The role, importance of the church in the community

Published 12:27 pm Wednesday, July 18, 2018

Recently, the Claiborne Progress published a four-page supplement that focused on religion. It served to remind the reader of the role and importance of the church in Claiborne County.

The feature also evoked thoughts of how historically these and similar churches across America have served as a center for community and social events.

A book by Jill Caravan contains introductory remarks that proclaim “Country churches … have long been an integral part of the American landscape.” Like the churches in Claiborne County and throughout the Tri-State area, her book notes that churches “…filled vital roles as centers for religious worship, community service, and civic discourse since the time of the first European settlers.”

Caravan’s book, American Country Churches (a pictorial history), is one of several publications that focuses both on the majestic beauty of the church buildings and on their historic importance.

At least one Claiborne County church, Big Spring Union which was organized in the 1790s, is listed on the National Register of Historic Places. That church was organized about the same time that Tennessee achieved statehood and shortly before Claiborne became a county. Two Middlesboro churches are listed on the National Register. They are Mount Moriah Baptist Church and Saint Mary’s Episcopal Church.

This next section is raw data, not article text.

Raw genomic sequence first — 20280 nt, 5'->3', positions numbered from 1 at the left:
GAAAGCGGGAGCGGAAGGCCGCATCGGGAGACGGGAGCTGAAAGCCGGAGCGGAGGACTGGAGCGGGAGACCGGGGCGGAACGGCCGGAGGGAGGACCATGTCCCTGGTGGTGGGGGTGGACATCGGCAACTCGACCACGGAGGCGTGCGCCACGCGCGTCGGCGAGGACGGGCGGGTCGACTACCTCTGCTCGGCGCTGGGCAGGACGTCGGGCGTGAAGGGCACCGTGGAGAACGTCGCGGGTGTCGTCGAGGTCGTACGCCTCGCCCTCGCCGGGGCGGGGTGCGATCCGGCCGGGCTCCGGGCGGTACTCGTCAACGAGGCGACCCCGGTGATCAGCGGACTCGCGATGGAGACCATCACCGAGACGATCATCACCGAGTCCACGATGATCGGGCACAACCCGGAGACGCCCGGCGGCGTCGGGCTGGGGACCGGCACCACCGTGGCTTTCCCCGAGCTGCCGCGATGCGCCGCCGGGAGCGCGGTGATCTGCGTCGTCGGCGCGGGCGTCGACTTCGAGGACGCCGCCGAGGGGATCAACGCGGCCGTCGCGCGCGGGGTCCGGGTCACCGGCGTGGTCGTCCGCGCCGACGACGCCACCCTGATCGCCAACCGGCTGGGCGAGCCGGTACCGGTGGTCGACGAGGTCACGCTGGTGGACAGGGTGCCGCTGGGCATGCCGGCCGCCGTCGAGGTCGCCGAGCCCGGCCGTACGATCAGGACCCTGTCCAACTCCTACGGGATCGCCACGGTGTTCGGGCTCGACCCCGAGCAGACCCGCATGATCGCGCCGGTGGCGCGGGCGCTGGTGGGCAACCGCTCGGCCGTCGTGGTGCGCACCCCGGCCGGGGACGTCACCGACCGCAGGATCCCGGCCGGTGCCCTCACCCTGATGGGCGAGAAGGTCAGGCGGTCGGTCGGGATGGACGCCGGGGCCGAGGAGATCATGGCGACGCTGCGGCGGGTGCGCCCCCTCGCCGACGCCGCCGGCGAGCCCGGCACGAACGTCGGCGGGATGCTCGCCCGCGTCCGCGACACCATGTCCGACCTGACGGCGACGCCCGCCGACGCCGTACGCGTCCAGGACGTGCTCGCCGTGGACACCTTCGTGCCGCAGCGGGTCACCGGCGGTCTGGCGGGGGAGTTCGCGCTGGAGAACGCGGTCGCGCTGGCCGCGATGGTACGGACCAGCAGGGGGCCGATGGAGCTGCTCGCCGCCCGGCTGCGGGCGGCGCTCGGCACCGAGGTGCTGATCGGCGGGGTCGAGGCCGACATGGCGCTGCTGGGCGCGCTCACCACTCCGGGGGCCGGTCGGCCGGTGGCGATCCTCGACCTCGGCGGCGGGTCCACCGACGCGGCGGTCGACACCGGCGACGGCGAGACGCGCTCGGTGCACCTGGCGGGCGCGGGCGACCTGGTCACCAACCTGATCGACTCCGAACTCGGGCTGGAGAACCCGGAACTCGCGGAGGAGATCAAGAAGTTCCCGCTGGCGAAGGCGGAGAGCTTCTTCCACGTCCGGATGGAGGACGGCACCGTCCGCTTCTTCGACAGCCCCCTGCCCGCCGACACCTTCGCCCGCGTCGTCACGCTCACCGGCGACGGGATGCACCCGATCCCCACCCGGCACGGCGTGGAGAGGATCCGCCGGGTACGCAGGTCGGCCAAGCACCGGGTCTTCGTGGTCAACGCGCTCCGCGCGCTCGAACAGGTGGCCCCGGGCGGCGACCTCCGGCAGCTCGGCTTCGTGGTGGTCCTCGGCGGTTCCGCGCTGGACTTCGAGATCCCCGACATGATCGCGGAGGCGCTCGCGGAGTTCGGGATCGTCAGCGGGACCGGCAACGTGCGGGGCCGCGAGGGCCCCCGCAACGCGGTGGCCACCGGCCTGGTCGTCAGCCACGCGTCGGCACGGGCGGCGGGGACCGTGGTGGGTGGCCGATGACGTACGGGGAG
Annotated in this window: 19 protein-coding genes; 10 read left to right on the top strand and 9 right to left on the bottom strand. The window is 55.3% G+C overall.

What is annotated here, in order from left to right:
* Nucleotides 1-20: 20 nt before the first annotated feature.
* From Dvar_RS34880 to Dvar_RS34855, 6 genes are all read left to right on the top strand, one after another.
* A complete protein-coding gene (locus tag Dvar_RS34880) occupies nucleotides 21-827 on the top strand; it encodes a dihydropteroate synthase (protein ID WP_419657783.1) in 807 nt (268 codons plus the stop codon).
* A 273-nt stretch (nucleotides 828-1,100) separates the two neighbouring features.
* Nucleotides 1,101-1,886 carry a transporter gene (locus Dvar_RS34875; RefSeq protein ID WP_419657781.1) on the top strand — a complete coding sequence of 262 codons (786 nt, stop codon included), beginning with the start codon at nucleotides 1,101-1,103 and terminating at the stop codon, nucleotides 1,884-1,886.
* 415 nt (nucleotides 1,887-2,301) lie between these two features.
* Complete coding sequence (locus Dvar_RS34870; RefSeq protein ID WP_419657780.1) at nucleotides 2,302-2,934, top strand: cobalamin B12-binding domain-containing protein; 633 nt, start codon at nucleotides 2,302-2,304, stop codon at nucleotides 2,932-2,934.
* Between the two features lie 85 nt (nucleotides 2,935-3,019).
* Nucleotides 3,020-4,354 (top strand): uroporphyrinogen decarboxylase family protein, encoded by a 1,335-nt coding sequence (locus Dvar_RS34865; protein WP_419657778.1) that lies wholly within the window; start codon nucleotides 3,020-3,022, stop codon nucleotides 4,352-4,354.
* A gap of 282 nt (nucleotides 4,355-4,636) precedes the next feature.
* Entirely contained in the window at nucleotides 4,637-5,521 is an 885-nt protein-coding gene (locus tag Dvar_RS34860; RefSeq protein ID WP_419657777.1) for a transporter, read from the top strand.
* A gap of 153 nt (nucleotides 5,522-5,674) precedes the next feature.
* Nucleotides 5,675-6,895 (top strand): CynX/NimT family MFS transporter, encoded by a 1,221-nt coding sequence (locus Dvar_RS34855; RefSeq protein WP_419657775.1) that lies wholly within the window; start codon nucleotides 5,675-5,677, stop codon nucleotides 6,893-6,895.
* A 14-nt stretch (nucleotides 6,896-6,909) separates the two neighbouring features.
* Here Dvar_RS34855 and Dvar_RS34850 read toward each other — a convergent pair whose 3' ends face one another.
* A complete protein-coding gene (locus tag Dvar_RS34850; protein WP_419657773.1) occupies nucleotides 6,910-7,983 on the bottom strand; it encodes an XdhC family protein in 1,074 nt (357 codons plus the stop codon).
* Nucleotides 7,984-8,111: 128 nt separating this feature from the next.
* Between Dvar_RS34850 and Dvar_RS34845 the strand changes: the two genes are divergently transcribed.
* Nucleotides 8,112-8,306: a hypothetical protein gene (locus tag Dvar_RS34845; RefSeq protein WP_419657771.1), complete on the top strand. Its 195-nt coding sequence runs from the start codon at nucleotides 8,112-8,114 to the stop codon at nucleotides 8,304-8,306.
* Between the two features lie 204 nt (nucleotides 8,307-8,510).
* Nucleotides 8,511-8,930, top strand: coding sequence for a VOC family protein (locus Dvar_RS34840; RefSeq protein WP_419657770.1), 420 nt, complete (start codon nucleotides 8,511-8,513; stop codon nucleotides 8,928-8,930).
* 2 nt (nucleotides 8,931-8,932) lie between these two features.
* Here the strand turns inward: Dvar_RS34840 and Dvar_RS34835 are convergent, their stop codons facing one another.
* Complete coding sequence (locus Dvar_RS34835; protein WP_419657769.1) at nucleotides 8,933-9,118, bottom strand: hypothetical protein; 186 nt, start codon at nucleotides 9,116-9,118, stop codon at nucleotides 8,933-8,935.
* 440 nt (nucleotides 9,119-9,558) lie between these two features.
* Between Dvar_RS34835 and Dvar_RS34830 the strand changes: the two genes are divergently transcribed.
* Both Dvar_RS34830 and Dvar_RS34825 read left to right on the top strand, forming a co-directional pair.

Since the Hensley Settlement is enclosed within the borders of the Cumberland Gap National Historical Park, its school might be considered in the same category. A picture of the “rough-hewn, one-room building” is included in Caravan’s book. She notes that the building figured prominently in the lives of the Hensley Settlement families. It was there they gathered for school functions, church services, funerals, and many other community activities.

The role and importance of the church in the community is frequently illustrated in books, sermons, family records, photography, art and oral history. The artist’s rendering of the Shawanee Methodist Church is an example.

A New York pastor, Gilford T. Monrose, commented in an essay a few years ago: “The church keeps people grounded, flushing out the burden of life by providing a bedrock of faith and answers to humanity’s deepest needs.”

Monrose also makes the point that “Making a difference in people’s everyday lives will benefit the believer as well as the community.”